Birds pink starlings. Food chain of pink starlings

Birds pink starlings. Food chain of pink starlings
Birds pink starlings. Food chain of pink starlings
Anonim

The steppe zone, that part of it where hordes of locusts settle, is inhabited by beautiful birds - pink starlings. The closest relative of the pink starling is the common shpak. In appearance, this bird resembles, rather, a crow than an ordinary starling. The shpak and the pink starling have similar sizes, flight and some habits. And these relatives have nothing in common in color.

Description of the pink starling

The plumage covering the head and neck is painted black with a dark purple metallic sheen. Black feathers in the wings and tail gleam with greenish-purple hues. The remaining feathers are painted in delicate pale pink tones. Young pink starlings are covered with brown plumage. The color of the legs is reddish-brown. The coloration of males is brighter than that of females.

pink starlings

The pink beak of these birds is much thicker than that of common starlings. The head of the original birds is decorated with a cute black crest, formed by long feathers. Males flaunt more pronouncedtufted than females.

Behavioral features of the pink starling

It just so happened that the pink starling is a social bird, straying into giant strong flocks. It is almost impossible to see a highly social creature alone. Unique birds are kept by huge communities. Birds gather in flocks in dozens, and often hundreds. Flocks unite in gigantic colonies, including tens of thousands of pairs, excluding the younger generation.

relative of the pink starling

The birds fly pretty fast. They often flap their wings, rapidly sweeping over the ground. In flight, individuals adhere to each other. The flock that has risen into the sky looks like a solid dark lump. Having landed, the birds instantly disperse, continuing to run and making flights in one direction. As a result, the whole flock moves in one direction.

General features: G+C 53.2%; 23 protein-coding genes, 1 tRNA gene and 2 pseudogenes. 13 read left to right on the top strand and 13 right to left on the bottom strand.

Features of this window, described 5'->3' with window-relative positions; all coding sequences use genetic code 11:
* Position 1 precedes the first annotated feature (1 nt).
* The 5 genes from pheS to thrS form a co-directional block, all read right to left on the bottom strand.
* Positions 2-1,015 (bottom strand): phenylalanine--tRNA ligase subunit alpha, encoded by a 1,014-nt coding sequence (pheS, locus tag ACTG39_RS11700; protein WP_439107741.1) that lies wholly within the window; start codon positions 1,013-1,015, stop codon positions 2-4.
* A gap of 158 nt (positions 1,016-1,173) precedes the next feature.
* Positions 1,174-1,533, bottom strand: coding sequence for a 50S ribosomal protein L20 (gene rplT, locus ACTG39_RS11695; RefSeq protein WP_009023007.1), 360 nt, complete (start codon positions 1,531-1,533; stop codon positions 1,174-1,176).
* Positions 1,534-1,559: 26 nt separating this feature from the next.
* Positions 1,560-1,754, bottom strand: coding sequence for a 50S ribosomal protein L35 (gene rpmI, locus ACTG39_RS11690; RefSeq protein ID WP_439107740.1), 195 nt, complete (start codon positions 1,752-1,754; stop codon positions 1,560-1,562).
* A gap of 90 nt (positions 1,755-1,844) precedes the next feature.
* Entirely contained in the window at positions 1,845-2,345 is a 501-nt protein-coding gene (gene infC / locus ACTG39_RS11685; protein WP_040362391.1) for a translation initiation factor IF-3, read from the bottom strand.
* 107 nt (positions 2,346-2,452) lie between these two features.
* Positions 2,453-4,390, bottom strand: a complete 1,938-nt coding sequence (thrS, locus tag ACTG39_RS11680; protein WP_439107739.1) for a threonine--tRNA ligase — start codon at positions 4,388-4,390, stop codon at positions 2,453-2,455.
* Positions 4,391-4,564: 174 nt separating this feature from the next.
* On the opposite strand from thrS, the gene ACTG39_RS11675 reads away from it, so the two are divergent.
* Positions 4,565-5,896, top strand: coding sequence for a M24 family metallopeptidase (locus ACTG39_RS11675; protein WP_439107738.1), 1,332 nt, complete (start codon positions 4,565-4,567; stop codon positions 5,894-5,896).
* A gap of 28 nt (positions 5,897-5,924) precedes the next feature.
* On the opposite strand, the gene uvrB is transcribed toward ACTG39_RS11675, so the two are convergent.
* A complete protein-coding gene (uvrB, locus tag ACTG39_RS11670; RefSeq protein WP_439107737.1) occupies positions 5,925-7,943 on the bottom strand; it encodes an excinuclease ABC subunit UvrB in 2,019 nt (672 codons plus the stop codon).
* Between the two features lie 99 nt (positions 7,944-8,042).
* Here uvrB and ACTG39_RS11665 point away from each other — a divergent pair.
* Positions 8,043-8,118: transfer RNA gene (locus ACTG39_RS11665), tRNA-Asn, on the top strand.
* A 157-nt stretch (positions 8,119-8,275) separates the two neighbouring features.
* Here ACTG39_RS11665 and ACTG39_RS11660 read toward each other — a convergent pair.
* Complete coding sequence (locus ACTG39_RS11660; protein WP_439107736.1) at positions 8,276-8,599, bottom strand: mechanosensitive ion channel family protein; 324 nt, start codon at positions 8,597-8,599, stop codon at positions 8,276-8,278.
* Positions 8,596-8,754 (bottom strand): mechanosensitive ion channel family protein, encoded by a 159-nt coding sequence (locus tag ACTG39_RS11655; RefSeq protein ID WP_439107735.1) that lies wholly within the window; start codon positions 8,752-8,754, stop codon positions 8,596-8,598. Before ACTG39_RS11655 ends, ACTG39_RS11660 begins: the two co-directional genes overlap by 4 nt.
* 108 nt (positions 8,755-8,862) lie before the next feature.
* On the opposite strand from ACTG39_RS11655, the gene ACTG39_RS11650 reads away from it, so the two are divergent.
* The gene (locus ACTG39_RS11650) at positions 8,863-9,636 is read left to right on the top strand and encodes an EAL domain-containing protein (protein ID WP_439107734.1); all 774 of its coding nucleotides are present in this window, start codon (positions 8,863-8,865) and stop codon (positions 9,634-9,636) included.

Distribution area

Throughout the winter, birds migrate, looking for food in the desert regions that spread across Iraq, Iran, India and Afghanistan. In spring, they migrate to southeastern Europe and the lands of Central Asia. They inhabit the Caucasus and southern Siberia.

rose starling food chain

Nesting characteristics

For nesting, the pink starling chooses unoccupied spaces near water. She is tempted by steppes, desert and semi-desert plains, rich in food, abounding in cliffs and rocks with clefts, steep coasts with small shelters, cracks, buildings with niches. In these secluded, hard-to-reach for predatorsbirds make nests in places.

Shpak is a relative of the pink starling, it nests in a completely different way. It is important for him to find a mate in early spring, build a nest, lay eggs and raise offspring. Relatives with a pink color are in no hurry to nest. Their colonies settle when an abundance of food accumulates in the nesting site. Larvae of locusts and grasshoppers grow up by mid-summer.

Starling nests

Nests of pink starlings build in crevices of rocks and fragments of cliffs, between stones, in minks built by swallows, in cracks on cliffs. In the steppes, nests are built in depressions in the ground.

A bird's nest is formed from a thin layer of dry plant stems. A careless layer of stems is covered with wormwood leaves, feathers dropped by steppe birds. When finished, the nests look like massive small bowls. From above, the nests are barely covered with rare grass or pebbles.

bird pink starling

In an area of ​​25 m2 pink starlings manage to place up to 20 nests. Nests are crowded one next to the other, sometimes touching the walls. From the outside, at first glance, it seems that this is just a chaotic pile of garbage. With such careless construction, the masonry becomes the prey of the voracious locust.

Pale gray eggs in nests appear in May. A full clutch contains 4-7 eggs. The chicks, which appeared after 5 weeks in an atmosphere of crowding and complete confusion, become the common property of all adults. Couples that have lost their offspring due to the fault of the locust painlessly experience the loss by feeding strangerschicks.